NEW YORK (CNNMoney) — The man behind the @gselevator has moved beyond 140 characters to pen a book about the culture of investment banking and its many sins.
John LeFevre’s once-anonymous Twitter account, which purported to post snippets of outrageous conversation amongst those who work in finance, rose to popularity in 2011 among Wall Streeters and Main Streeters who liked to mock them. He’s attracted more than 700,000 followers by tweeting things like, “Time for children to learn a valuable life lesson. Santa loves rich kids more,” and “On Valentine’s Day, I send my wife flowers with a card that says ‘Congratulations.'” Many followers assumed his tweets were actually overheard in the elevator of Goldman Sachs, as his handle suggests.
If you thought the Wall Street culture portrayed in his tweets was bad, the one in LeFevre’s new book “Straight to Hell” is worse.
The book is a steady stream of stories from his time working in Hong Kong on Citigroup’s’ fixed-income desk in the 2000s, mostly all centered around a few central themes: deal-making, prostitutes, cocaine, conspicuous consumption, sexism and general ridiculousness.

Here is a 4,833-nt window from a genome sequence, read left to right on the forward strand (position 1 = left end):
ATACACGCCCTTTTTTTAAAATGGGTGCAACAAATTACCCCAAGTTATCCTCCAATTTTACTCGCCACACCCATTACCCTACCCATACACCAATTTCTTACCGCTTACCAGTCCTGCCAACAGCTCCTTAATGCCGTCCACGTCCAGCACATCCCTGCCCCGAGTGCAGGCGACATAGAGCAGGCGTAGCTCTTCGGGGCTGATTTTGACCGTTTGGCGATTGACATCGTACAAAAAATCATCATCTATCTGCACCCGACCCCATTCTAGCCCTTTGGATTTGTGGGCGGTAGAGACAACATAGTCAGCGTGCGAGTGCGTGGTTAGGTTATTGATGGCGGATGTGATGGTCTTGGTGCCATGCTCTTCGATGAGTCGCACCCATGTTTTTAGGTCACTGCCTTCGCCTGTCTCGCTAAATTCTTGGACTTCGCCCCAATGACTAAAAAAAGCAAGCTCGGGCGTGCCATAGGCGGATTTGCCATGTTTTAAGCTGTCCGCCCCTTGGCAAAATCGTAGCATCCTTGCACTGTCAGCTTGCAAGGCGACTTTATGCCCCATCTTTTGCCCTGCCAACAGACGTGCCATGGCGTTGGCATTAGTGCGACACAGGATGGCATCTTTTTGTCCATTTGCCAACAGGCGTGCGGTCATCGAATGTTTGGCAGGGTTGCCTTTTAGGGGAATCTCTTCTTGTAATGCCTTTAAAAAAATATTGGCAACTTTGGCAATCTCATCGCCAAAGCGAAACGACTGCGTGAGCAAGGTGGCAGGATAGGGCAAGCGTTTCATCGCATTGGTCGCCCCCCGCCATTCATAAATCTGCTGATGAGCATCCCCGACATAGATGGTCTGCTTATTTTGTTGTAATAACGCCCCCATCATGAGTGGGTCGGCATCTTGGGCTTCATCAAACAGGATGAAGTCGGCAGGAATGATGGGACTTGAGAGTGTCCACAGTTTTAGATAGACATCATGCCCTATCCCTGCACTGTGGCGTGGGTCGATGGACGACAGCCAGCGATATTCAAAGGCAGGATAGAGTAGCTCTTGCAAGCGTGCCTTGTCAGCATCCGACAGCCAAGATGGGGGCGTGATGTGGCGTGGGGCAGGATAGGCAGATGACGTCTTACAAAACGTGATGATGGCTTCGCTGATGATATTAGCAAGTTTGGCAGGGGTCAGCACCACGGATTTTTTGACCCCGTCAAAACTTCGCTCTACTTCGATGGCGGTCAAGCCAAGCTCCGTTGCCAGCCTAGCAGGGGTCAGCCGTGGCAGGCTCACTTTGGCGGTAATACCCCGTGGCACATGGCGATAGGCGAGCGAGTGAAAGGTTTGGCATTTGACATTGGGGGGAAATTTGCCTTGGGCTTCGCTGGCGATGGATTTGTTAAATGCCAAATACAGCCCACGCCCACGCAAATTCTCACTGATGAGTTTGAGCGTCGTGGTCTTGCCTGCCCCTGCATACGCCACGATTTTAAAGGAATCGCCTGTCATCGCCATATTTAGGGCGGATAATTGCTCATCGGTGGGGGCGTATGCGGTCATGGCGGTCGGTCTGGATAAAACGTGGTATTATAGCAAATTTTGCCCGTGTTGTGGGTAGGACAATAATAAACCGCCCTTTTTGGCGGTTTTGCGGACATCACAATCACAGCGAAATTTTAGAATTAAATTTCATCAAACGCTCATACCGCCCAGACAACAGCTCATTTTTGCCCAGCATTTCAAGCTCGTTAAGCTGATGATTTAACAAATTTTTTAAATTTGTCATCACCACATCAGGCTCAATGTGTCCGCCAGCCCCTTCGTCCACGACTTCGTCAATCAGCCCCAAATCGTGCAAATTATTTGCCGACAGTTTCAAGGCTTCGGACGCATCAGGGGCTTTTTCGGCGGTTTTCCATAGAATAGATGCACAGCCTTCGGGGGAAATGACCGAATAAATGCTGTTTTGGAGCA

The book almost didn’t live to see the light of day. LeFevre lost his six-figure book deal with Simon & Schuster after The New York Times revealed that he was not, in fact, a Goldman Sachs employee.
But LeFevre replaced one six-figure book deal with another, this time with Atlantic Monthly Press, and explains in the author’s note that he “made it clear that it was never literally about conversations overheard in elevators at Goldman Sachs.”
“The premise was simple — to illuminate Wall Street culture in an entertaining and insightful way,” LeFevre explained.
LeFevre agreed to answer a few questions via email in advance of the book’s publication on July 14. The responses are lightly edited.
Q: The book is definitely true to the often outrageous anonymous comments your Twitter followers have come to know. But this time, you’re offering up years of your own incriminating antics to the masses. What’s that like?
A: The process of potentially incriminating myself didn’t really bother me at all; I’ve been sharing these stories among banker friends for years. I had a lot of fun writing the book, and I’ve always understood that in order to accurately and candidly illuminate banking culture, I had to be brutally honest.
How did you settle on the title, “Straight to Hell”?
I was with a big group of colleagues, clients and competitors at the wedding of a highly regarded banker. We were at this picturesque, quaint, hilltop church on the bluest of blue sky days — it was magical. One of the groomsman had converted an office in the church into a banker green room, a.k.a. a communal cocaine room. After the ceremony, we were evicted by some of the bridesmaids, so we relocated outside to the children’s playground. Imagine four or five bankers and fund managers in tuxedos huddled around a miniature picnic table, ripping through lines of cocaine, and making wagers on how long the marriage would last. That is the exact moment I came up with the title.